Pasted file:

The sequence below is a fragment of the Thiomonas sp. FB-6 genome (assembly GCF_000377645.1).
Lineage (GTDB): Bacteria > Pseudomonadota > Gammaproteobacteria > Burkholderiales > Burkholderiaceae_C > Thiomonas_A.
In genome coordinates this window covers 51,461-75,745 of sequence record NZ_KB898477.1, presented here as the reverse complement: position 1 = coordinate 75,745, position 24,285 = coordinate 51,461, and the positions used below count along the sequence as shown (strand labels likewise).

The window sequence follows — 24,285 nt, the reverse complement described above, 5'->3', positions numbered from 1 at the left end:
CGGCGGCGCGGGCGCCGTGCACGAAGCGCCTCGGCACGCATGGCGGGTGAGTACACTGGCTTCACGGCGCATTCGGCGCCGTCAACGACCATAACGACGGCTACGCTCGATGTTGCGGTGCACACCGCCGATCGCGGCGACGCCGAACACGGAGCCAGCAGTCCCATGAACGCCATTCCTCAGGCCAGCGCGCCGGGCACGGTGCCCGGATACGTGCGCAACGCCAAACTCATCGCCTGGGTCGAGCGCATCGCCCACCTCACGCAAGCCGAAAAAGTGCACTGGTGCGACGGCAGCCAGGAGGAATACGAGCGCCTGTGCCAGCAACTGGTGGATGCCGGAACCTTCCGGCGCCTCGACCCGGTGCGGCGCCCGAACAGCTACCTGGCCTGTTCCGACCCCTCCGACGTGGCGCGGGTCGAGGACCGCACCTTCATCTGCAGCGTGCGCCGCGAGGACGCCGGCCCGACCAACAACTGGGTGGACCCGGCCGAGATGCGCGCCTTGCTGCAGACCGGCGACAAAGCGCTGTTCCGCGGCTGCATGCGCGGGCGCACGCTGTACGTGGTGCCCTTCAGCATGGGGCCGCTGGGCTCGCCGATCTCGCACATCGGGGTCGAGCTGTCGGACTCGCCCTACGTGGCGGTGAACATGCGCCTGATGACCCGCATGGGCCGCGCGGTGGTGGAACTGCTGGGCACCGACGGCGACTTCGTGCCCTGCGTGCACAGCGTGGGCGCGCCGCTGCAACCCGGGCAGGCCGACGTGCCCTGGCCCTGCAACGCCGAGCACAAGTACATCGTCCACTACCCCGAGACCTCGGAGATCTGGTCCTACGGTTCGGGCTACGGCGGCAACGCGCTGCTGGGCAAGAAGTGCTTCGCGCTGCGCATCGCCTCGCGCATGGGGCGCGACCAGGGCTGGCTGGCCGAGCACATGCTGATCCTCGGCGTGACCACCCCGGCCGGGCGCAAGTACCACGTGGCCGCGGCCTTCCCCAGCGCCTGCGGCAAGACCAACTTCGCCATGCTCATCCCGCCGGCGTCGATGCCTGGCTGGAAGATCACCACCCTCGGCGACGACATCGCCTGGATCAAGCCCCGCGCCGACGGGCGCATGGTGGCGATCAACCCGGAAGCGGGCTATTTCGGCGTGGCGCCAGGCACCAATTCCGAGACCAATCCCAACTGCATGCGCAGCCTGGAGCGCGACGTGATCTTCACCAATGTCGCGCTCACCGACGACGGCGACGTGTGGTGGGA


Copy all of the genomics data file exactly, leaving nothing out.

The sequence below is a fragment of the Thiomonas sp. FB-6 genome (assembly GCF_000377645.1).
Lineage (GTDB): Bacteria > Pseudomonadota > Gammaproteobacteria > Burkholderiales > Burkholderiaceae_C > Thiomonas_A.
In genome coordinates this window covers 51,461-75,745 of sequence record NZ_KB898477.1, presented here as the reverse complement: position 1 = coordinate 75,745, position 24,285 = coordinate 51,461, and the positions used below count along the sequence as shown (strand labels likewise).

The window sequence follows — 24,285 nt, the reverse complement described above, 5'->3', positions numbered from 1 at the left end:
CGGCGGCGCGGGCGCCGTGCACGAAGCGCCTCGGCACGCATGGCGGGTGAGTACACTGGCTTCACGGCGCATTCGGCGCCGTCAACGACCATAACGACGGCTACGCTCGATGTTGCGGTGCACACCGCCGATCGCGGCGACGCCGAACACGGAGCCAGCAGTCCCATGAACGCCATTCCTCAGGCCAGCGCGCCGGGCACGGTGCCCGGATACGTGCGCAACGCCAAACTCATCGCCTGGGTCGAGCGCATCGCCCACCTCACGCAAGCCGAAAAAGTGCACTGGTGCGACGGCAGCCAGGAGGAATACGAGCGCCTGTGCCAGCAACTGGTGGATGCCGGAACCTTCCGGCGCCTCGACCCGGTGCGGCGCCCGAACAGCTACCTGGCCTGTTCCGACCCCTCCGACGTGGCGCGGGTCGAGGACCGCACCTTCATCTGCAGCGTGCGCCGCGAGGACGCCGGCCCGACCAACAACTGGGTGGACCCGGCCGAGATGCGCGCCTTGCTGCAGACCGGCGACAAAGCGCTGTTCCGCGGCTGCATGCGCGGGCGCACGCTGTACGTGGTGCCCTTCAGCATGGGGCCGCTGGGCTCGCCGATCTCGCACATCGGGGTCGAGCTGTCGGACTCGCCCTACGTGGCGGTGAACATGCGCCTGATGACCCGCATGGGCCGCGCGGTGGTGGAACTGCTGGGCACCGACGGCGACTTCGTGCCCTGCGTGCACAGCGTGGGCGCGCCGCTGCAACCCGGGCAGGCCGACGTGCCCTGGCCCTGCAACGCCGAGCACAAGTACATCGTCCACTACCCCGAGACCTCGGAGATCTGGTCCTACGGTTCGGGCTACGGCGGCAACGCGCTGCTGGGCAAGAAGTGCTTCGCGCTGCGCATCGCCTCGCGCATGGGGCGCGACCAGGGCTGGCTGGCCGAGCACATGCTGATCCTCGGCGTGACCACCCCGGCCGGGCGCAAGTACCACGTGGCCGCGGCCTTCCCCAGCGCCTGCGGCAAGACCAACTTCGCCATGCTCATCCCGCCGGCGTCGATGCCTGGCTGGAAGATCACCACCCTCGGCGACGACATCGCCTGGATCAAGCCCCGCGCCGACGGGCGCATGGTGGCGATCAACCCGGAAGCGGGCTATTTCGGCGTGGCGCCAGGCACCAATTCCGAGACCAATCCCAACTGCATGCGCAGCCTGGAGCGCGACGTGATCTTCACCAATGTCGCGCTCACCGACGACGGCGACGTGTGGTGGGA